union nursing

  1. Just wanted some informantion on unions. how many of you are in a union? how is it going? what are some big benefits?Does anyone know how many states are unionized?
    •  
  2. 16 Comments

  3. by   Qwiigley
    I hate unions. They promise higher pay, (get it) then the hospital has to bring down staffing or bring in unlicensed personnel (cheaper and very dangerous) to keep costs in check.
  4. by   CriticalCareOnc
    :chuckle I have a good experience with union so far... we were able to get a good contract this year. hospital implemented 'steps' (basing pay on years of experience and not just on merit), seniority incentives, jury duty pay, increased paid hours for education, pay increase and independent arbitration for staffing issues among others.... we had a four day strike, 99% support from RNs. we have a strong union. the real union are the nurses themselves...
  5. by   Genista
    I'm also in a union. I've only worked at two hospitals in my career so far. The first was nonunion and it was not a good environment. The wages were far below other hospitals in the area, and there was no fixed matrix as far as I could tell...we took as many admits as they had come into the ER (safe or not). I left after one year.

    Now I'm at a union hospital. Wages significantly higher. Fixed number of patients per nurse (most days, though in past year there have been far too many times of "working short"). Overall, I like the union experience better because we have a platform to bargain.

    We have a contract and specific items written in (like no mandatory overtime and pay based on "steps"). Currently our contract is under negotiations again...but not going well. The hospital is not willing to compromise with our proposals. If they could give each nurse 10 patients, they would. They want to mandate 6 weeks of mandatory night shift per year instead of the current 3 weeks. I'm a new nurse (grad in 98), but even our 20+ year RN veterans are feeling discouraged with negotiations. It's tough times in health care these days. I would be willing to work nonunion if the nurses and management could agree on things, but they can't.

    As it is, my hospital management wants to eliminate the lead nurse on some floors and give us extra nurse aids in return for each RN taking more patients. What next?! I am so angry at their "solutions" I am almost at a loss for words.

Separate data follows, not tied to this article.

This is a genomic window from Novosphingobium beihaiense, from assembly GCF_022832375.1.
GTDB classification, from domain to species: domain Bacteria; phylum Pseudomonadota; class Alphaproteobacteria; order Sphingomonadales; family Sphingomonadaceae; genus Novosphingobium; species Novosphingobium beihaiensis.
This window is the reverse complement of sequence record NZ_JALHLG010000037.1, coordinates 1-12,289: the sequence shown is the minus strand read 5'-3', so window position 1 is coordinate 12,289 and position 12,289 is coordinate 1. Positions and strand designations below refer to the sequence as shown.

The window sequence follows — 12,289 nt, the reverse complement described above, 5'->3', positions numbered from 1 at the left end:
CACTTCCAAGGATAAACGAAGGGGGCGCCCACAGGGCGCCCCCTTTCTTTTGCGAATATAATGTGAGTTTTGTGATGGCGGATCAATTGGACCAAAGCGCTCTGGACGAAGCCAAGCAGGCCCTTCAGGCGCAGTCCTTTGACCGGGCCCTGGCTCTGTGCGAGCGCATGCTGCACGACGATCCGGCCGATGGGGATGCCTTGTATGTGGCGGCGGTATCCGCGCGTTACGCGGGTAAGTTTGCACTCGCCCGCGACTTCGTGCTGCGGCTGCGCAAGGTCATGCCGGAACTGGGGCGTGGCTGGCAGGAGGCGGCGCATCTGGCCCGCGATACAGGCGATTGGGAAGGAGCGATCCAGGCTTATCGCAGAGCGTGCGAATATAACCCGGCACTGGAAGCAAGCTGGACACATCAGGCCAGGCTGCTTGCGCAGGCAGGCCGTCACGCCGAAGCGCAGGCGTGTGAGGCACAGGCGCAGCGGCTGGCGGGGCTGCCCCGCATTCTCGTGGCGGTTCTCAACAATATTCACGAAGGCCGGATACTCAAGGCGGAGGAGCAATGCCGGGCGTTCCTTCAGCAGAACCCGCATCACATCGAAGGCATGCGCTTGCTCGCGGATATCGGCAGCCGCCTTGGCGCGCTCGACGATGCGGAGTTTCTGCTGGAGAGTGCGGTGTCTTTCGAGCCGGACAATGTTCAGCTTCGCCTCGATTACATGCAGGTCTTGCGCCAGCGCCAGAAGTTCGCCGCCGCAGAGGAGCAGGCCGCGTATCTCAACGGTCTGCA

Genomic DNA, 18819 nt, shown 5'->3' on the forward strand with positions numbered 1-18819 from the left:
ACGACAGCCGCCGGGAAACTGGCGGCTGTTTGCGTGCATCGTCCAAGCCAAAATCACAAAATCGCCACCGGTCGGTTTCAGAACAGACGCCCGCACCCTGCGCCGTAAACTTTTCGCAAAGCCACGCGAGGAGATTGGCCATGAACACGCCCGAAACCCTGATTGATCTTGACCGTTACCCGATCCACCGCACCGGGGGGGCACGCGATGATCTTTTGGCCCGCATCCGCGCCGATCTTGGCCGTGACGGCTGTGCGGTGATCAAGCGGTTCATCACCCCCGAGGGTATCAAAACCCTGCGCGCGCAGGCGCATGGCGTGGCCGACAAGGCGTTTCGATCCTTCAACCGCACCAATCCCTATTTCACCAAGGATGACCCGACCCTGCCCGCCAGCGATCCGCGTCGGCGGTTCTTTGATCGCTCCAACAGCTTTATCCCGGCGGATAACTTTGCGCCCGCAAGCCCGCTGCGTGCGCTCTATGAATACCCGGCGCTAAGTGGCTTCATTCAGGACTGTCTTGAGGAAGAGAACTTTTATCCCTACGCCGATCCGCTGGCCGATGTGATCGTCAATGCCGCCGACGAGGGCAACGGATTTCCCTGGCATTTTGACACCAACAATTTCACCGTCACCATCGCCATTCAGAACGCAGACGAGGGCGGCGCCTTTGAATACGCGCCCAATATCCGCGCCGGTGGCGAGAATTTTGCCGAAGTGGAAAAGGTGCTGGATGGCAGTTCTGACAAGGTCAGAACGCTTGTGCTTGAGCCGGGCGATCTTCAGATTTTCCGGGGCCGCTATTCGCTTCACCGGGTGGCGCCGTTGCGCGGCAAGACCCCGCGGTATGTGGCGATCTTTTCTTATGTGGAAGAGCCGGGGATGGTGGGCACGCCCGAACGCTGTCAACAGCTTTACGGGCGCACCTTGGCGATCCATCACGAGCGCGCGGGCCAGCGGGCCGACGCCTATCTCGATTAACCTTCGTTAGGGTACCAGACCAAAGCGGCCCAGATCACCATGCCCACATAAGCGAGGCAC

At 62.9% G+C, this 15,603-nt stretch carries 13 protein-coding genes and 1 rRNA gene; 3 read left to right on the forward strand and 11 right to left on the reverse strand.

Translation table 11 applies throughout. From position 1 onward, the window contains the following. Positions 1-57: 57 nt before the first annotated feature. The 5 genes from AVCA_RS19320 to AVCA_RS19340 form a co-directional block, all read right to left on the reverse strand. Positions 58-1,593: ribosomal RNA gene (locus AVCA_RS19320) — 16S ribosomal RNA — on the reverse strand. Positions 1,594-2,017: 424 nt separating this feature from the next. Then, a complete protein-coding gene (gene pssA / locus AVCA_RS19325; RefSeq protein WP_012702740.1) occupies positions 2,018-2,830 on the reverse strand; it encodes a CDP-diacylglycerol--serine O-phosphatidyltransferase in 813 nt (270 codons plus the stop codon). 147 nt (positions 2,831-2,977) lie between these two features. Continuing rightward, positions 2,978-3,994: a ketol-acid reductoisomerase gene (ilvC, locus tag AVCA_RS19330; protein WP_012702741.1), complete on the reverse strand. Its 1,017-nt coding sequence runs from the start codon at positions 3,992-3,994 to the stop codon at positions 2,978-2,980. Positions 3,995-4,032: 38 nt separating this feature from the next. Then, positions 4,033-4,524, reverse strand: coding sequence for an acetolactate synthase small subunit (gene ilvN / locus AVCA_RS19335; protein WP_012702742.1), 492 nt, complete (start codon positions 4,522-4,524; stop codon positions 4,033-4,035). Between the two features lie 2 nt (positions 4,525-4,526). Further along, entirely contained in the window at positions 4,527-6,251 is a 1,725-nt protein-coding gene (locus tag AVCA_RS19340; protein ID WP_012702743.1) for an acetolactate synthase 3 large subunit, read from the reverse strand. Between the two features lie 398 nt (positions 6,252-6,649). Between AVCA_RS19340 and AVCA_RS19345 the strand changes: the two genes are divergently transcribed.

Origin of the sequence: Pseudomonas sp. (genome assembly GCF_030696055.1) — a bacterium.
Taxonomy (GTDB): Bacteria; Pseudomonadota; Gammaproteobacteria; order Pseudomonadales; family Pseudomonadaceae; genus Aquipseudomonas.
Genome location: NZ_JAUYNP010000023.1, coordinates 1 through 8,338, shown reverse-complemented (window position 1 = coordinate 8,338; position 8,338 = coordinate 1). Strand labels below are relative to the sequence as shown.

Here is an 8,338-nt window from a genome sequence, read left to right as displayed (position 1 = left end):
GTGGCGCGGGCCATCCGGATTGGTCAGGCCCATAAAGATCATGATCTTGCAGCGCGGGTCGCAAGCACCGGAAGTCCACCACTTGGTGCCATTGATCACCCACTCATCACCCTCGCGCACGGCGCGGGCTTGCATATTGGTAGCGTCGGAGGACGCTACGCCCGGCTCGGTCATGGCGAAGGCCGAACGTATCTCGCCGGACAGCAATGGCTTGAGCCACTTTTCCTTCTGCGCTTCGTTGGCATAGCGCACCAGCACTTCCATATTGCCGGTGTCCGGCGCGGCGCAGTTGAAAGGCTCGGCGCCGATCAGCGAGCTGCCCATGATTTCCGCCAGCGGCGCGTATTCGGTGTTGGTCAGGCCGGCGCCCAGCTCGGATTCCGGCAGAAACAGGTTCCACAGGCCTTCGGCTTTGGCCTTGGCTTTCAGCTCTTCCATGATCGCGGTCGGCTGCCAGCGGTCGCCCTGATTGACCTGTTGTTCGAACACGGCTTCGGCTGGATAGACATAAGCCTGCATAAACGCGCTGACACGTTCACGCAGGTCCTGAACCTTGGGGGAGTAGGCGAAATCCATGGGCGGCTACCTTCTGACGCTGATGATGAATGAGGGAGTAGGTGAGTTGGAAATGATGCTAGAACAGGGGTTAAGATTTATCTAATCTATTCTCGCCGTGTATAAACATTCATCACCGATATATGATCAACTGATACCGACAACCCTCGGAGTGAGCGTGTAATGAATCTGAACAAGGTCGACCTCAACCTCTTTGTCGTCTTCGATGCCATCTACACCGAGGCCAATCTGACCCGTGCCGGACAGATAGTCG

Unions are big here in California, and for good reason! Working conditions have become so unbearable...we have to band together to protect our common interest!
  6. by   sjoe
    Generally, having a union is better than not having one. BUT be advised that unions do not solve many of the problems that exist, do not want to solve them, and are not willing to solve them.

    For these problems, nurses have to either : 1) organize themselves and stand up together against administrators, 2) organize themselves as individuals and stand up individually to administrators and/or other nurses. IMHO.
  7. by   jemb
    Having worked a long time non-union, and now almost six years union, I am very much in favor of union nursing. You do need the right contact negotiators, though. We are fortunate enough to have them, and thus gotten a very good contract. I like it because things are spelled out and not open to interpretation, let alone to someone's whim. Incremental raises are written in, but we still get COL raises with the institution when they happen. Staffing levels are designated, and existing staff cannot be "grandfathered" into new duties just because that's what is convenient for administration. I like it.
  8. by   nell
    All unions are different, but there is one thing that is the same with all of them: if you don't like what your union is doing, then get involved. Don't just sit back and complain!
  9. by   recnurse1